Educators

By Rylee 

Monotony is found in classrooms all too often across America. Joplin High School sophomore Pre-AP Communication Arts teachers and students were facing the same dilemma. Consequently, teachers looked towards rigor and relevance, core elements of quality teaching.  Students were assigned to write about something meaningful; something they could feel, touch, and see consistently. And something students could learn from that was close by and virtually untouched: the rich history of Southwest Missouri.

The fall of 2012, veteran communication arts teacher, Mrs. Kathleen Reiboldt and 21st Century Technology Coaches, Mr. Justin Crawford and Mrs. Rhonda Sloan started the project which is now known as Ozarkapedia. Combined, the three teachers have over forty years of traditional classroom training. “Ozarkapedia is both real-world and rigorous,” said Mrs. Rhonda Sloan. “In creating the Ozarkapedia unit, we wanted to give the students an appreciation for their Ozark’s heritage, but also give them a taste of the publishing world.”  According to Sloan, Joplin High School teachers are working to bring together all the elements of quality teaching, which include:  Rigor and Relevance, Quadrant D work and the 4C’s of 21st Century Learning, (Creativity, Collaboration, Communication, Critical Thinking.)

In a nutshell, here is the idea. Teachers wanted to bring the 19th century to the 21st century via the web and in an interdisciplinary project based lesson with authenticity. The lesson project was based off of the Foxfire Magazine. Students were instructed to research the lost arts and historical value of Southwestern Missouri and combine their findings into articles in a wiki format, much like the popular website Wikipedia. Real world skills would be the centerpiece of focus when bringing community together through a common goal of historical preservation.

The publication is run and edited by students; there are four levels of editors within the program.
The following is a brief description of the tiers of editorial staff:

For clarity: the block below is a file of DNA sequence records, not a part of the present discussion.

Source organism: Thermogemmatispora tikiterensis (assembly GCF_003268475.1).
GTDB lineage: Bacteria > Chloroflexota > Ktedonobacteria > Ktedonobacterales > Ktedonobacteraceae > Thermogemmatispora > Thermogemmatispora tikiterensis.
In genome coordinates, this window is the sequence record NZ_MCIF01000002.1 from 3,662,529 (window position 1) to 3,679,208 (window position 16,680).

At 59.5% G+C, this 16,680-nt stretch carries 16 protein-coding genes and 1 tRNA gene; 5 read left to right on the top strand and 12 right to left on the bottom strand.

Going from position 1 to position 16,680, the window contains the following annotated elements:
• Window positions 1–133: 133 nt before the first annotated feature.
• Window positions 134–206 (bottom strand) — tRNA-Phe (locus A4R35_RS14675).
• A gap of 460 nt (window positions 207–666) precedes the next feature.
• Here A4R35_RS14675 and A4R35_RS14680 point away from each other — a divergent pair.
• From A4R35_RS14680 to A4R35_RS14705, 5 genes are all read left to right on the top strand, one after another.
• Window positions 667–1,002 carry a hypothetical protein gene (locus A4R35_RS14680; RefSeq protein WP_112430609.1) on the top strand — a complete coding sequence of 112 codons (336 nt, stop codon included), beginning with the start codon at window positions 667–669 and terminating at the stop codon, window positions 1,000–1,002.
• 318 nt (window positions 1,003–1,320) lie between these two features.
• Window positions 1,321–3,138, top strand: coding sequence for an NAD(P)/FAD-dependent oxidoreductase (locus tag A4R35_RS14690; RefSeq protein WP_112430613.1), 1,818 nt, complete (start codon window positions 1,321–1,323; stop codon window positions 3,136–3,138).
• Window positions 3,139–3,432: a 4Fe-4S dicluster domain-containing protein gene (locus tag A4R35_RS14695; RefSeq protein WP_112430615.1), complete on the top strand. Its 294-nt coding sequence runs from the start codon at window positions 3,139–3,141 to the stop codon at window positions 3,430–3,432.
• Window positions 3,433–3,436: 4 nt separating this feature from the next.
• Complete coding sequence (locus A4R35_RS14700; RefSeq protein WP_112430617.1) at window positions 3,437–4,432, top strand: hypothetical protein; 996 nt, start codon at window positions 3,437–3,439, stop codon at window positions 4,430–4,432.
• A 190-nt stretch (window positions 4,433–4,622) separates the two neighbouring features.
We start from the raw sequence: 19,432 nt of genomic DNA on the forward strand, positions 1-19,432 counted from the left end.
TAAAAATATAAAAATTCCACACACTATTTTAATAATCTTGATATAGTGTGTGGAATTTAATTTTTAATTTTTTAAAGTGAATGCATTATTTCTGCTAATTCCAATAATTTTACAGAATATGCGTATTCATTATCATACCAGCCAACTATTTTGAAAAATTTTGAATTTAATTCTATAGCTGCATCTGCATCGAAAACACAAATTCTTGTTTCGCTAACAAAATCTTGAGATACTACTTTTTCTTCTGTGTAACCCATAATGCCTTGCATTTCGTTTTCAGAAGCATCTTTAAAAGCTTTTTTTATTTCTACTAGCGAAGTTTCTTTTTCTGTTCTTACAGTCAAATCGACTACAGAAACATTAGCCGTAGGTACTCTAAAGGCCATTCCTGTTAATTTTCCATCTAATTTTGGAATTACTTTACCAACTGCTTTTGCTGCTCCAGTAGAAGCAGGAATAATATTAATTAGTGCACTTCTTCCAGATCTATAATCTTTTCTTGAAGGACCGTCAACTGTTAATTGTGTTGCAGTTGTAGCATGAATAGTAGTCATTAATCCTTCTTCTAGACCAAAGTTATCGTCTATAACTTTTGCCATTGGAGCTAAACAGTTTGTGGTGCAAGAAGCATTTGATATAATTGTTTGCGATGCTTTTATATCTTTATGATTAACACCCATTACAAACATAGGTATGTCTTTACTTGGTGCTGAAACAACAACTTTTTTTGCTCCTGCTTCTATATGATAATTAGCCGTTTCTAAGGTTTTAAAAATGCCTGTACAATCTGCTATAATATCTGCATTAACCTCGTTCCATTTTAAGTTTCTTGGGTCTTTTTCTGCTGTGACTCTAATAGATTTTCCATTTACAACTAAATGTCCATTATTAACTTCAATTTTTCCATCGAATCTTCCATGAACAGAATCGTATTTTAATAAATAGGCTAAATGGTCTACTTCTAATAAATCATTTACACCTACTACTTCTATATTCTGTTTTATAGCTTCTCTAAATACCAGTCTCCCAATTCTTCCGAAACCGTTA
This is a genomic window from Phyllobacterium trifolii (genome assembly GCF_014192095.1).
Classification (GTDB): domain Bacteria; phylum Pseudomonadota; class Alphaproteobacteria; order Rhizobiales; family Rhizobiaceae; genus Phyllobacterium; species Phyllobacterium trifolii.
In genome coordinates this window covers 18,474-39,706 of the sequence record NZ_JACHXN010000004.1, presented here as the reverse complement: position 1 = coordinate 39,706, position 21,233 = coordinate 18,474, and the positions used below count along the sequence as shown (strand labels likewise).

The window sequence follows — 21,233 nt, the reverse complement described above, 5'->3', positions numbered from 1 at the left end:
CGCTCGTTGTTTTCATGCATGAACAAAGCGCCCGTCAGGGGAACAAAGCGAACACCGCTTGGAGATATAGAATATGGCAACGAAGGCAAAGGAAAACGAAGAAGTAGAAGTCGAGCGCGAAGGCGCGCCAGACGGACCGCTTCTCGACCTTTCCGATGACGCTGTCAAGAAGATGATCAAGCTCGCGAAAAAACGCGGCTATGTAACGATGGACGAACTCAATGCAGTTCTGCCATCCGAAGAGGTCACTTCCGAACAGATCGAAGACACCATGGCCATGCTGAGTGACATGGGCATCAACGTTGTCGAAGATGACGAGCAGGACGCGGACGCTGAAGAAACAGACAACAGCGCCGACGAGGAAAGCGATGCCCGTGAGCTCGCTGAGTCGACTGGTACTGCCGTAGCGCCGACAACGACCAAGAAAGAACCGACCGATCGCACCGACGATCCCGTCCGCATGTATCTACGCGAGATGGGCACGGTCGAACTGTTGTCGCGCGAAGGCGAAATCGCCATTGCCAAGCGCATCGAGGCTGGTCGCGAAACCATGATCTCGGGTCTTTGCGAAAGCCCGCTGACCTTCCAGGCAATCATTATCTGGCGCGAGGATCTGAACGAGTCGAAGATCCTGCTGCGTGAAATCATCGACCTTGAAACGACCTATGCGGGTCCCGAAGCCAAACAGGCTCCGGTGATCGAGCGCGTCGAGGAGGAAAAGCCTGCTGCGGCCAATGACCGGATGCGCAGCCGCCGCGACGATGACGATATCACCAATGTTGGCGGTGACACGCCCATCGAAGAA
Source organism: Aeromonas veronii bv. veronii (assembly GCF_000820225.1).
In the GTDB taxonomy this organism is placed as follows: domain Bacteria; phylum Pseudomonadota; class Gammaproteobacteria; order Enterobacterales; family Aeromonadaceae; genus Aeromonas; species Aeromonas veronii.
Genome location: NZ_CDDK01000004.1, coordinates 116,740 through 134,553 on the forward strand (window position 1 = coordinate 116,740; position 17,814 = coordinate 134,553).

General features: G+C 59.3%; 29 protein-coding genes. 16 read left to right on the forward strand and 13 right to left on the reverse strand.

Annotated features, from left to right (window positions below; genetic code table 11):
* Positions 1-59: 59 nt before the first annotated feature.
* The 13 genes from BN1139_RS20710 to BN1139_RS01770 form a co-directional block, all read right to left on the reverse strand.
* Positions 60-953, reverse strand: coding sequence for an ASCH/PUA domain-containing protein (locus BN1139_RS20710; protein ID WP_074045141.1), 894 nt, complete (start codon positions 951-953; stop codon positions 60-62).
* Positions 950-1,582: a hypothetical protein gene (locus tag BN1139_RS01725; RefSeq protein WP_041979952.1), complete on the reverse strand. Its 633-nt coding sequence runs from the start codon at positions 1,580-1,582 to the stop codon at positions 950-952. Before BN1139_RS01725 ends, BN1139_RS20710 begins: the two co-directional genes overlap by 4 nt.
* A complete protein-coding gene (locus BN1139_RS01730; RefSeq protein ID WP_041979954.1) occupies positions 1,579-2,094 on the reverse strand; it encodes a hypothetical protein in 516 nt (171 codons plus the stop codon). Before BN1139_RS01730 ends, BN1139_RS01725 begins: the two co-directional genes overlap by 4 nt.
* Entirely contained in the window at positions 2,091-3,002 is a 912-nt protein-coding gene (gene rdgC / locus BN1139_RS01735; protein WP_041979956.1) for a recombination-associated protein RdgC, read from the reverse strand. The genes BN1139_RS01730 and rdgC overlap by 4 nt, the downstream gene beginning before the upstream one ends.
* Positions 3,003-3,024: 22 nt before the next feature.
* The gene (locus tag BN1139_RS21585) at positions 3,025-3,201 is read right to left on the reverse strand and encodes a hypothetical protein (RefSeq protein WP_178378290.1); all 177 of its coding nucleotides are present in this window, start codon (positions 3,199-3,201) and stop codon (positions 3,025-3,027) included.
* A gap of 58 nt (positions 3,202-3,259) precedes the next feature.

• Peer Editors– Editing within the classroom with other students of choice.
  • Classroom Editors– Selected on the basis of demonstrated writing skills and dependability. Class size determines the number of classroom editors. Classroom editors will edit no more than 4-5 articles each.
  • Peer Teachers– Instructed in writing and editing techniques, knowledgeable students will then return to the classroom and peer teach other classmates the writing and editing techniques they have learned in writer workshops.
  • Head Editors– Selected from all classes combined. There are 3-4 head editors who will have exclusive editing privileges for all papers. Head editors will go over all papers after the classroom editors have edited them. Head editors will “smooth out” any and all rough spots and pay attention to copy-written pictures to make sure all is legal. These editors will then send the “clean” articles to the Web-Master.

The following are the steps for implementation:

  • Design Thinking with classes to envision website and content.
  • Discuss/teach personal interview methods and protocol
  • Discuss/teach documentation/citation rules
  • Students will select field of research and research their chosen topic
  • Students will organize and document their findings
  • Students will share on the wiki

Skills Needed:

  • One-on-one interview skills
  • Research– primary and secondary sources
  • Reading skills: process analysis, narrative elements
  • Documentation/Citation of sources
  • Video/Audio recording plan and implementation
  • Writing– expository, narrative
  • Website creation and maintenance

For more information and questions, educators can be reached at: jcrawford@joplin.k12.mo.us,  kreiboldt@joplin.k12.mo.us, or rsloan@joplin.k12.mo.us

2 Responses to Educators

  1. Paul Chambers says:

    Congratulations to the Students and staff at Joplin High School for an outstanding student driven project. I enjoyed reading through the articles. Keep up the good work!

    • Kathleen Reiboldt says:

      Thanks for the positive comments, Paul. Students need to hear that their work is being read and is well-received I will pass along this message–just in case one of them failed to read it. Hope all is going well with you. Miss you here.

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